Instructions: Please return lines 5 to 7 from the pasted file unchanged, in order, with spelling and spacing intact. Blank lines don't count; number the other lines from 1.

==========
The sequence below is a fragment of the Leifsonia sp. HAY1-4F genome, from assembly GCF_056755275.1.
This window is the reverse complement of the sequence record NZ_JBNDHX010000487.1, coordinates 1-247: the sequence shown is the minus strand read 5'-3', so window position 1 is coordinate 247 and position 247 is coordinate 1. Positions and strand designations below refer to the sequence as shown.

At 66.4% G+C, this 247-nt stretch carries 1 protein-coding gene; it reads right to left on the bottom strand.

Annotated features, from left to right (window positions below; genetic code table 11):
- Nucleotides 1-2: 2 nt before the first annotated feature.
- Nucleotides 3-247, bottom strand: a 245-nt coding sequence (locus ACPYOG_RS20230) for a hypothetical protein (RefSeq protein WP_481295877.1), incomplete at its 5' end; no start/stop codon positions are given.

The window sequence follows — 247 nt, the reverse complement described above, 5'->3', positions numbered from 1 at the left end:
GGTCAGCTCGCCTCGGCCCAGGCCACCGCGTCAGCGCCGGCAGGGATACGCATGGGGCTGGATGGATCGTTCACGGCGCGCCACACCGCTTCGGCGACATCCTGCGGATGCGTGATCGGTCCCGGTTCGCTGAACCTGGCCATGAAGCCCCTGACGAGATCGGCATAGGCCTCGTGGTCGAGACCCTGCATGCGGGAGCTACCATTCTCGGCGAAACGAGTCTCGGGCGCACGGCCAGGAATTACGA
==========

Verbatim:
- Nucleotides 1-2: 2 nt before the first annotated feature.
- Nucleotides 3-247, bottom strand: a 245-nt coding sequence (locus ACPYOG_RS20230) for a hypothetical protein (RefSeq protein WP_481295877.1), incomplete at its 5' end; no start/stop codon positions are given.

The window sequence follows — 247 nt, the reverse complement described above, 5'->3', positions numbered from 1 at the left end: